Commercialization of the Helios gene gun was an important milestone for enabling the use of biolistics for gene therapy because it opened the technology up for those who previously could not engineer their own gun or who could not obtain one of the few spare guns from established groups. This product was also important because each ''home-built'' gene gun was different from every other one, so it was nearly impossible to standardize methods or compare efficiencies between different groups. One final advantage of the Helios gun relative to most home-built guns is that it is a 12-shot ''revolver'' gene gun allowing 12 transfections before the gun needs to be reloaded. In contrast, nearly all other gene guns were single-shot guns requiring reloading after each shot. Because each ''reload'' on older gene guns generally took about 1 minute to perform, the ability to more quickly reload the 12-shooter Helios and perform 12 transfections in a row greatly facilitated transfections of large numbers of cells or animals.

Figure 2 Cartoon of the particle acceleration by different types of gene guns. (A) Helium-driven chambered gene gun under vacuum. (B) Helium-driven handheld gene gun with internal vacuum. (C) Entrainment gene gun. See the color insert for a color version of this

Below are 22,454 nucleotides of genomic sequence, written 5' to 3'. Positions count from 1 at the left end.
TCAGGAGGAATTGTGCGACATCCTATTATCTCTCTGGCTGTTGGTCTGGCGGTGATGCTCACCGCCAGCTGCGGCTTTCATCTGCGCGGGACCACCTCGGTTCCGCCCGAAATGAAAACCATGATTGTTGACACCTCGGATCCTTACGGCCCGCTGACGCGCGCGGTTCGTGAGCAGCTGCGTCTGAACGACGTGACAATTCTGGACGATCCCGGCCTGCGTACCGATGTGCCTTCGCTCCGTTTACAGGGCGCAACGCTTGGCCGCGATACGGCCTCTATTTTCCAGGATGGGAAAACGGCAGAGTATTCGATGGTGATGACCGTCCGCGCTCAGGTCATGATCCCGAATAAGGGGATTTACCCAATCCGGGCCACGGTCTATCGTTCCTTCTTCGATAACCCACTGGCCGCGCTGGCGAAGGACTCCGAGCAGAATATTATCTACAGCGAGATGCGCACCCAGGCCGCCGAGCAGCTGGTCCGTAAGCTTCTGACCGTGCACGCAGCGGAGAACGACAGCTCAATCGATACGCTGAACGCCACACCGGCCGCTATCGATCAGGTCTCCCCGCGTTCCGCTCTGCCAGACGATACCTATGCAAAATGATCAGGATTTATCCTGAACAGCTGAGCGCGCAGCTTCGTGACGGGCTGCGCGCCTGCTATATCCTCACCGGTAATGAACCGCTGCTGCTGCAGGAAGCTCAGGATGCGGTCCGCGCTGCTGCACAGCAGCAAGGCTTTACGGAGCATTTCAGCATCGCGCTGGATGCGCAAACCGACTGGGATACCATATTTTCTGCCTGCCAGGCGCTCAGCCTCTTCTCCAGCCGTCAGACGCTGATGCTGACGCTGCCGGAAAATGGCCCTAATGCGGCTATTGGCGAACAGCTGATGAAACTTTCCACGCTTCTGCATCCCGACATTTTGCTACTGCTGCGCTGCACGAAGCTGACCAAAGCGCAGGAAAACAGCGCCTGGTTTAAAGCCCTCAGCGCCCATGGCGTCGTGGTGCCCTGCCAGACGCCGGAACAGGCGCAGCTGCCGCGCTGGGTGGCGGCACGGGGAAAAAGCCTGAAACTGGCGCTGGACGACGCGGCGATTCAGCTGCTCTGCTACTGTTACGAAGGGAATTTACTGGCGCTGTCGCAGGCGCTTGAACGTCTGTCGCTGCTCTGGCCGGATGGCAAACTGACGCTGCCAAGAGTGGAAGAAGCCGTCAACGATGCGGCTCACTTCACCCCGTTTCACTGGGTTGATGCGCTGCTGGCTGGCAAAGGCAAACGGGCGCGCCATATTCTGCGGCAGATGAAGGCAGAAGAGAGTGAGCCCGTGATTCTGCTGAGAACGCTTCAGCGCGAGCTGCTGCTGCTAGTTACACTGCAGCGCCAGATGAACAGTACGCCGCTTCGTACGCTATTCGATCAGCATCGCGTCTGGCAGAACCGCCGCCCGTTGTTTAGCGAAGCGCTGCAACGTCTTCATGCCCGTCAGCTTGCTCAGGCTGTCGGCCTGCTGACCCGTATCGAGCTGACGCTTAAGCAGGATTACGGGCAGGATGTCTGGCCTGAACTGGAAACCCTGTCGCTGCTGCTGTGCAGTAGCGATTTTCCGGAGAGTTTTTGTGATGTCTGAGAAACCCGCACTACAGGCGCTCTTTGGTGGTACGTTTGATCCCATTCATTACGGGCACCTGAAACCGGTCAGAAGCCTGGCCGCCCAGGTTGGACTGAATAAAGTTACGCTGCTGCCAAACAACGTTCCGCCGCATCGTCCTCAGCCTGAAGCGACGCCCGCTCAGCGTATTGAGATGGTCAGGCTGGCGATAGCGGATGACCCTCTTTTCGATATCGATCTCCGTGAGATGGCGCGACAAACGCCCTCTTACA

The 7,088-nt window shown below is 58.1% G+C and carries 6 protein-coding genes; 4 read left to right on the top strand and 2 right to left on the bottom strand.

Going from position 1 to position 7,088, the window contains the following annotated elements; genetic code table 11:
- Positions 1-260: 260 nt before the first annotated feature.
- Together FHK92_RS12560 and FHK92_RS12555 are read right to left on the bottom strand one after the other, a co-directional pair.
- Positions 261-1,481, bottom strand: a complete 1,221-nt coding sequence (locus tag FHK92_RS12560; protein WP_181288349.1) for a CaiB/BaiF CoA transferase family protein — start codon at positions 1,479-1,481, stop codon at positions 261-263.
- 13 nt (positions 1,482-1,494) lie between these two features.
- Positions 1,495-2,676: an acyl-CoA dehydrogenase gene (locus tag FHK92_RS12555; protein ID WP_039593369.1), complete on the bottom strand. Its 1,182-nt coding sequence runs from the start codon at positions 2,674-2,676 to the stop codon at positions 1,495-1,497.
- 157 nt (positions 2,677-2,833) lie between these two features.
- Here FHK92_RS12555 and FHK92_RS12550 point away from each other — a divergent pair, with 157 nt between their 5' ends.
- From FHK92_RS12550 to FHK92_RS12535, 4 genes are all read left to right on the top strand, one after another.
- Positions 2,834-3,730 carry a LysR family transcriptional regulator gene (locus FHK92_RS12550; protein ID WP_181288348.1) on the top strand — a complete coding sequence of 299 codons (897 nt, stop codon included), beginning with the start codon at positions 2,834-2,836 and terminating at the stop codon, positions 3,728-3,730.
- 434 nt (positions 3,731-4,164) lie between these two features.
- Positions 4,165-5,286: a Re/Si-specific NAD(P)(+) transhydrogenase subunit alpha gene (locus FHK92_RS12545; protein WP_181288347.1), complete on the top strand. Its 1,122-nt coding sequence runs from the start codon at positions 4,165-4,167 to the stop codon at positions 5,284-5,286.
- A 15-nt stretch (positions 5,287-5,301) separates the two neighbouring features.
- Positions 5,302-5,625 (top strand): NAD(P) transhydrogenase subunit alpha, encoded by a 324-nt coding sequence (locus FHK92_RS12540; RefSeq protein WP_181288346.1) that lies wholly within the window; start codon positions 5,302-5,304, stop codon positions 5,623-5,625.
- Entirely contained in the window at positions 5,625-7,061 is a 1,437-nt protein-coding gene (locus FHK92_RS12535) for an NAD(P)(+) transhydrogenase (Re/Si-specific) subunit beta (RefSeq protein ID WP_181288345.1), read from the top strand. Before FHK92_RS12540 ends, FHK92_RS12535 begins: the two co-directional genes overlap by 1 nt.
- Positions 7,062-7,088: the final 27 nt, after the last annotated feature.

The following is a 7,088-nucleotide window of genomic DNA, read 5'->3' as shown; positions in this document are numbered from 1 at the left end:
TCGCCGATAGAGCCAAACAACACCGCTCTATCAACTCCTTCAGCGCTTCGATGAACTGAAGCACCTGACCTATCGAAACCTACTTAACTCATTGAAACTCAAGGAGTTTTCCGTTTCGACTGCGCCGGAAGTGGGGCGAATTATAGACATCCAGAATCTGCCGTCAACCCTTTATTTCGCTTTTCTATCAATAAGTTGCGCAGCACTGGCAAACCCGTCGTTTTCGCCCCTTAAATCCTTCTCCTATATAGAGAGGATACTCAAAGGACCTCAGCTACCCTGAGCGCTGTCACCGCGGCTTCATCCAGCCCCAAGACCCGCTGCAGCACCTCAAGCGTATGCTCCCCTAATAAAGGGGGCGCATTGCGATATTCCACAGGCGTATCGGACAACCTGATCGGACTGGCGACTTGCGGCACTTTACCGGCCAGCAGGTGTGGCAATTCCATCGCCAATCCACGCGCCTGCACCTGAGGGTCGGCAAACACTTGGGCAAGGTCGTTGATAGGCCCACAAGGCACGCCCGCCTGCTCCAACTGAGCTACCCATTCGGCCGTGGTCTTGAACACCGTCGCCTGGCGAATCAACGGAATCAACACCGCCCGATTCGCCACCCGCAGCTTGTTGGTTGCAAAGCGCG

Sanford's pivotal incite that produced the gene gun revolutionized genetic engineering of a number of plant species, including soybeans and corn [reviewed in (9)]. Subsequent work demonstrated that biolistic gene guns could deliver genes not only into plant cells, but also into bacteria, yeast, and fungi [reviewed in (9)]. Biolistics was also the first technology able to genetically modify subcellular organelles, including chloroplasts (10) and mitochondria (11).

This work in other organisms laid the foundation for the application of gene guns for mammalian cells and intact animals. The first published demonstration of mammalian cell modification by biolistics was by Zelenin et al. demonstrating gene delivery into cultured mouse 3T3 cells in 1989 (12). This was followed by in vitro and in vivo gene gun-mediated gene delivery by groups from Agracetus published in 1990 (13) and by the Sanford-Johnston-Williams collaboration in 1991 (14). In the 1980s, these efforts to deliver plasmid DNA into living animals by gene gun occurred parallel to efforts by Jon Wolff's group to deliver plasmids as naked DNA into skeletal muscle by injection, which were published in 1990 (15). Prior to these observations, in vivo gene delivery could routinely be performed only by use of complex nonviral or viral vectors

for gene delivery. The ability to deliver simple plasmids into living cells in living animals by gene gun and by naked DNA injection were pivotal technological advances that enabled a variety of gene therapy applications. They particularly allowed one to transfect living animals or humans with vectors that were unencumbered vector chemicals or antigens.

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  • finn ritchie
    What is the work of the vacuum in a gene gun?
    25 days ago